It is this which also explains the rise in unemployment rate that has occurred since 2019. The unemployment rate according to the CMIE which was 5.27 per cent in 2019 rose to 8 per cent in 2020, and remained at 5.98 per cent and 7.33 per cent respectively in the next two years; and it has gone up still further in 2023. This rise in unemployment rate has been a result of the fact that while the labour force has increased, the numbers employed have remained unchanged in absolute terms. And this rise in labour force in turn has been the outcome of the working age population increasing without any offsetting fall in the labour participation rate.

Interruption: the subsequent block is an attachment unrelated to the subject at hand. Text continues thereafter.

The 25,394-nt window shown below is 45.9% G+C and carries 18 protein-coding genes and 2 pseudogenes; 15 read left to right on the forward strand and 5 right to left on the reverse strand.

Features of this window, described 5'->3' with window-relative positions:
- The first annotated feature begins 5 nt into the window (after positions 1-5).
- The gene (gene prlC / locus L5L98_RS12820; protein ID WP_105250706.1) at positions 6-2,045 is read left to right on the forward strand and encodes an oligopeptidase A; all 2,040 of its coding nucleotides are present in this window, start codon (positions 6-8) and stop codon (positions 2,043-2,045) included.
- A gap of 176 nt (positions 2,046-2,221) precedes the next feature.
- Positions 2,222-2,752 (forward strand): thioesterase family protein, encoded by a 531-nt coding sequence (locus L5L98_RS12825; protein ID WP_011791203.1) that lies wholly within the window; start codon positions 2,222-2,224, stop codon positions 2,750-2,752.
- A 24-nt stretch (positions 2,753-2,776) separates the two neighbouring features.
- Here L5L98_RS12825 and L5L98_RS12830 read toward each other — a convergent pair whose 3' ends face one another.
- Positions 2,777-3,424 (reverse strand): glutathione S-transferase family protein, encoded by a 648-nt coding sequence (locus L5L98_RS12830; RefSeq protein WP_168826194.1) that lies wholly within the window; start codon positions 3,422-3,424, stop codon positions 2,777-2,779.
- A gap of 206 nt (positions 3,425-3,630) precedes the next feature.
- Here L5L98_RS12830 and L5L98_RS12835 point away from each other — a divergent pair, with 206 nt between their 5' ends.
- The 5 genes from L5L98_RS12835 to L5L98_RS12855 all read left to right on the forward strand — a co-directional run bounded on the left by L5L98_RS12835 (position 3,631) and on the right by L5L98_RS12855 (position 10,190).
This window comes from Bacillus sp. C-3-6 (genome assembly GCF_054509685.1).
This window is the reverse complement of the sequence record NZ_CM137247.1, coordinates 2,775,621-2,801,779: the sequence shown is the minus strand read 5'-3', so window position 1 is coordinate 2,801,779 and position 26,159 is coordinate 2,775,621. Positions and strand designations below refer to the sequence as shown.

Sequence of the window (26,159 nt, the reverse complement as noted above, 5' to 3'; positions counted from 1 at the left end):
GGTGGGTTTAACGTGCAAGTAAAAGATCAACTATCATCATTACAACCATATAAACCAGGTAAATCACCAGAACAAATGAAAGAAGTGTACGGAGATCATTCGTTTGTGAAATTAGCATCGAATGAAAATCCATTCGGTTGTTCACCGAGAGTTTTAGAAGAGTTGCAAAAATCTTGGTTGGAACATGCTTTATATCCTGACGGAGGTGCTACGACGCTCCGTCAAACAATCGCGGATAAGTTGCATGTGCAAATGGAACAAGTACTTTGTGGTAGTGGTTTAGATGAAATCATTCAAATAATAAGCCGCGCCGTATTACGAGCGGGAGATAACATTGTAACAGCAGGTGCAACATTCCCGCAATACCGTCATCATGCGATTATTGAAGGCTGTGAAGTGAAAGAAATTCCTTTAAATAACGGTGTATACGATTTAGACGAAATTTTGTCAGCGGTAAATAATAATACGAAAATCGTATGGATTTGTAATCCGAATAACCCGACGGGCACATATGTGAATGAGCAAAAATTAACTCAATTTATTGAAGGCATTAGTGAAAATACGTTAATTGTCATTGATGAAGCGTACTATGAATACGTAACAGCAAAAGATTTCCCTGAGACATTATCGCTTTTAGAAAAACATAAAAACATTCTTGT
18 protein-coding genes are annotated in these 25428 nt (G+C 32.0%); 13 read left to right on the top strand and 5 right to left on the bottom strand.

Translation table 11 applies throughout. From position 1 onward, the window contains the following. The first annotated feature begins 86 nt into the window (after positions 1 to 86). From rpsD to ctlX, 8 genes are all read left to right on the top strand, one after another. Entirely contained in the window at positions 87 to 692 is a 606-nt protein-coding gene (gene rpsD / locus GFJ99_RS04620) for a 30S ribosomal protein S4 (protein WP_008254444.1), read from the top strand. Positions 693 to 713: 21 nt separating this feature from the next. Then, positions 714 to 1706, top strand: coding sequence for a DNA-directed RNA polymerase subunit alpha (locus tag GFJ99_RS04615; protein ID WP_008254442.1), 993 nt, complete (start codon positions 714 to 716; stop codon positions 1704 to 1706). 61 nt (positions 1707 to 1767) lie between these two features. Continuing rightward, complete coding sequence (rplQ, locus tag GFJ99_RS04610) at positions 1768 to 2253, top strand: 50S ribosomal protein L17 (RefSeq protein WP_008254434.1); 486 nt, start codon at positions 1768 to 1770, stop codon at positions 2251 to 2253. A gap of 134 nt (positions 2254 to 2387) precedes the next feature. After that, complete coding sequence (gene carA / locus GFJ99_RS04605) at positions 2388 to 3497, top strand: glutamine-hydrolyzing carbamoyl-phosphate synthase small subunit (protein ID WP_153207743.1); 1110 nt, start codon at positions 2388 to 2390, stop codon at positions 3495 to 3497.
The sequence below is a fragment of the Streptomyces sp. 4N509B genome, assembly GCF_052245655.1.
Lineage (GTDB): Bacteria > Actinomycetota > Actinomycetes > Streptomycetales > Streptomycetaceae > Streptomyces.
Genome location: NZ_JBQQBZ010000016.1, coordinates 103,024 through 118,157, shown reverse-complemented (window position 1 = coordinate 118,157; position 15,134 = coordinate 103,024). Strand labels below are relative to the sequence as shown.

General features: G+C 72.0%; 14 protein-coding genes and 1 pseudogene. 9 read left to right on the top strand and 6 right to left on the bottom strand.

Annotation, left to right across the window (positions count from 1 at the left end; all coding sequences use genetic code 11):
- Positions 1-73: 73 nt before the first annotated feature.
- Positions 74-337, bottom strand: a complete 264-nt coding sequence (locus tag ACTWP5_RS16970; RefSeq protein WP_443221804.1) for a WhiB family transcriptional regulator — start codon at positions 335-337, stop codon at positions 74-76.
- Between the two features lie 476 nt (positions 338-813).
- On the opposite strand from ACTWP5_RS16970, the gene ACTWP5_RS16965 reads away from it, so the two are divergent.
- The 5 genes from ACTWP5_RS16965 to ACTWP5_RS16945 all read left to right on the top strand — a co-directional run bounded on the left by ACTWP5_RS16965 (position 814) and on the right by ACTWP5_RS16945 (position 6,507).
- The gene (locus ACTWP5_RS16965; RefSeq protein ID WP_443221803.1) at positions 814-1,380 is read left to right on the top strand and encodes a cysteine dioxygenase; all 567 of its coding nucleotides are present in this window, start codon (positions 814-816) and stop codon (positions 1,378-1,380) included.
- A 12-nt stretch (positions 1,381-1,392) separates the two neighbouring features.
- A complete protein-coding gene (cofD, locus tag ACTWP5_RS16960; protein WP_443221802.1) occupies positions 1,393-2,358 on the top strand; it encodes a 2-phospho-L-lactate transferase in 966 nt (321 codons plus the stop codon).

Many commentators have attributed this stagnation in employment, and the rise in unemployment rate, to the incomplete recovery of the economy from the fall induced by the pandemic. This, if it is not to be a tautological proposition, must refer to the real Gross Domestic Product; but while GDP recovery after the pandemic has been undoubtedly slow, belying the government’s boast about “India being the fastest growing country in the world”, this fact alone cannot explain the stagnation in employment numbers. Compared to 2019, for instance, real Gross Domestic Product has increased by about 16 per cent in 2023 (assuming a 6 per cent growth rate for 2023); if despite the GDP increase, employment has not increased, then this says something about the nature of the growth process, rather than just the slowness of it. In fact what the Indian experience shows is that the proposition that unemployment can be overcome if only the growth rate is accelerated, is utterly invalid; it all depends on how growth is brought about.